On The Crater’s Rim

Linda Lou Burton posting from Little Rock, Arkansas — It started with a hotel. Being a Holiday Inn-Best Western-LaQuinta aficionado from years of budget travel with my kids, and later, my cats, I viewed “overnight accommodations” as being handy places to pull off the highway come evening, get a bath, and sleep. A cinnamon bun and coffee in the breakfast area the next day got me back on the road quickly.

One day, studying “places I’d like to go someday” I stumbled across a safari tour to Africa, with a stop at the Ngorongoro Serena Safari Lodge, described in words that struck like magic:

Regularly voted one of the best hotels in the world, this unique lodge clings to the rim of the magnificent Ngorongoro Crater, the largest and most perfect volcanic crater on Earth. Long and low, the lodge is built from local river stone and camouflaged with indigenous vines. Designed to blend completely into the landscape, it is entirely invisible from the floor of the Crater 600 meters below. Hugging the contours of the jagged Crater rim, the lodge takes its inspiration from the so-called “Cradle of Mankind,” the prehistoric site of Olduvai Gorge, which lies close by. Linked by arched stone passages and timbered decks, its walls are decorated with stylized prehistoric cave paintings and lit by flaring torches.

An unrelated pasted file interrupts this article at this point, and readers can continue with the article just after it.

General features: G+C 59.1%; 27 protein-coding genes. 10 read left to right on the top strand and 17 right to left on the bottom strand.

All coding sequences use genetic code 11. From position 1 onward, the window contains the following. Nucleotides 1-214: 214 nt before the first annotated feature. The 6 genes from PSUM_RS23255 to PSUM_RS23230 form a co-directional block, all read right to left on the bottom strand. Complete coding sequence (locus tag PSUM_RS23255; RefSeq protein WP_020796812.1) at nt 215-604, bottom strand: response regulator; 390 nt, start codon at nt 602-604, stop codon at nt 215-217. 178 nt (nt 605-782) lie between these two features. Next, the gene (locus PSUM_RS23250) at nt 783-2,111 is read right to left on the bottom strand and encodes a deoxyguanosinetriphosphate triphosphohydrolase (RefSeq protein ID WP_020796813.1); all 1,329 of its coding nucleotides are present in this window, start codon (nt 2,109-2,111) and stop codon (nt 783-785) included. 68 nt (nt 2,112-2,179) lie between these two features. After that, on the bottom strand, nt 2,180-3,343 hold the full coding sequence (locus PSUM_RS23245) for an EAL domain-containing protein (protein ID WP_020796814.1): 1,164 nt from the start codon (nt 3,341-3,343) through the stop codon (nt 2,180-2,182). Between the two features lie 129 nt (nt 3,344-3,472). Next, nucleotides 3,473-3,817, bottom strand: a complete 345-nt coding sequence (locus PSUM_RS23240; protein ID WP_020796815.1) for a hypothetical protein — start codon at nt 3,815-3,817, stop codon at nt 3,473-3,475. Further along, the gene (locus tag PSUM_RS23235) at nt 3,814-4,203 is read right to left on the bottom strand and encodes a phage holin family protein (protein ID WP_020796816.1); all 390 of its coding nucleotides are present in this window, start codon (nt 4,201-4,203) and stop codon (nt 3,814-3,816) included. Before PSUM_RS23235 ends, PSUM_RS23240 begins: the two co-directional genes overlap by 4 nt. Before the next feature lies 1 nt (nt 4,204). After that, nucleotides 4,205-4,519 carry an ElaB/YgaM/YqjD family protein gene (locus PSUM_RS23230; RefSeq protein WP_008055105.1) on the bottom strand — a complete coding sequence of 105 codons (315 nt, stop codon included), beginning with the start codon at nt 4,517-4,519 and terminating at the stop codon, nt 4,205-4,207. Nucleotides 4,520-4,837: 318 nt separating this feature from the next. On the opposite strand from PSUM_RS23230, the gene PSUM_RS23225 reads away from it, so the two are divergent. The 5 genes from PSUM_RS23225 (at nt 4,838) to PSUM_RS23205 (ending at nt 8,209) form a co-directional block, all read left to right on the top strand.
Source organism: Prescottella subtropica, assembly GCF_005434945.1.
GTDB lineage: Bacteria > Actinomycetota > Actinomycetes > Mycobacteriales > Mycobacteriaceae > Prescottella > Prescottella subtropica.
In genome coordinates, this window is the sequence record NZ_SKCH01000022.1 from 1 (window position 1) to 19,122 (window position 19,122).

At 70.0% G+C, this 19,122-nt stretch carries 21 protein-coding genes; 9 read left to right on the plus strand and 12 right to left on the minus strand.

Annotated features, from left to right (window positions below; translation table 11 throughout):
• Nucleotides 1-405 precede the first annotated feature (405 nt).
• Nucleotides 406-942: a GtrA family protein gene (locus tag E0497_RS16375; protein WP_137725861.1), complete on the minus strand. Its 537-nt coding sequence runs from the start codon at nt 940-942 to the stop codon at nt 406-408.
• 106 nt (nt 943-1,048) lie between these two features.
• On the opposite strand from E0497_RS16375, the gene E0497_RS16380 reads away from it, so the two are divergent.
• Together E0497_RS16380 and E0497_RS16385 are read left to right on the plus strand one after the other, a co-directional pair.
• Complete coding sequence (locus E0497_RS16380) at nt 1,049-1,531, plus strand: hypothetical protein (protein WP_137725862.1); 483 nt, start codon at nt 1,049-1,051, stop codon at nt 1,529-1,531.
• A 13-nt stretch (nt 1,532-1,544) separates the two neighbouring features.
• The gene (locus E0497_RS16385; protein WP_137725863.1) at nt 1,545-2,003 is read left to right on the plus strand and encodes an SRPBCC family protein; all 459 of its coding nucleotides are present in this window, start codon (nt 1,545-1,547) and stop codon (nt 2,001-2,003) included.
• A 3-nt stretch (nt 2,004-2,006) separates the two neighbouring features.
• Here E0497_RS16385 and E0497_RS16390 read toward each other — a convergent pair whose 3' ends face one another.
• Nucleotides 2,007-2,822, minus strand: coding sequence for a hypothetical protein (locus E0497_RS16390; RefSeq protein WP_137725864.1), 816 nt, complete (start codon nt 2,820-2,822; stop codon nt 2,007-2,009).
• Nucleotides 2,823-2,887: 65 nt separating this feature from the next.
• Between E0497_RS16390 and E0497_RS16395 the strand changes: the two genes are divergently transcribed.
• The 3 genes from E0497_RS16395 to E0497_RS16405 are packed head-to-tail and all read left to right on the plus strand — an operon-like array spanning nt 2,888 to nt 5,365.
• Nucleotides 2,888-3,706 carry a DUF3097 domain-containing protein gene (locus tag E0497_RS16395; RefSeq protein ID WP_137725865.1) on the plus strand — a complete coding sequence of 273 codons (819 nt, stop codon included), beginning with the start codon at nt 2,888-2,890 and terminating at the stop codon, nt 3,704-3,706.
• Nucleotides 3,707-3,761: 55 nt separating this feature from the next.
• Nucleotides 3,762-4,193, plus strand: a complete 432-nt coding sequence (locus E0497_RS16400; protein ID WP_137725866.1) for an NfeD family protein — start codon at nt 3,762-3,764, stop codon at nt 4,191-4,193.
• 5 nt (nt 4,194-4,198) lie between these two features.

This of course sent me on a reading binge about the Ngorongoro Crater, as well as a pronunciation guide. (uhng gr raang gr ow)

Ngorongoro Crater is the world’s largest inactive, intact and unfilled volcanic caldera. The crater, which formed when a large volcano exploded and collapsed on itself two to three million years ago, is 2,000 feet deep and its floor covers 100 square miles. Estimates of the height of the original volcano range from 14,800 to 19,000 feet The crater floor is 5,900 feet above sea level. The crater was voted one of the Seven Natural Wonders of Africa and is a UNESCO World Heritage Site known as the Eighth Wonder of the World. Deep within its immense walls is a breath-taking blue-green landscape dotted with plains, lakes and forests; an eerie, otherworldly “land that time forgot” thick with massive bull elephants, rhinos, wildebeests and the highest concentration of lions in Africa.

Next question was: How do I get there, and when can I go? This wasn’t just something, this was REALLY something!

It reminded me of the planning of my trip to Antarctica. I knew the where, and the when I wanted to do it, last question was the HOW? As part of a research team studying penguins (not possible), as crew on a Russian fishing ship (not desirable), or on a small cruise ship, and, which one of those?

I quickly found there are many “safari” tours hauling folks around the most alluring spots in Africa – those that promise sightings of “the big 5” or treks in gorilla country; those headed to shimmering deserts or mountain-top lakes or rivers surging with crocodiles; all offering opportunities to go rugged, or go luxury. Which would be the best “fit” for me?

The Globus Tours site offered a reasonable package– start in Nairobi, visit four camps in Kenya, then three in Tanzania – location of that fabulous hotel overlooking that other-worldly crater – and then end the trip with beach time in Zanzibar. What year could this reasonably happen?

Next step: enlist a fellow day dreamer to help believe it into reality. I pinned pictures of that hotel, and that crater, in easy view, to nudge me on.

Link to Ngorongoro Serena Safari Lodge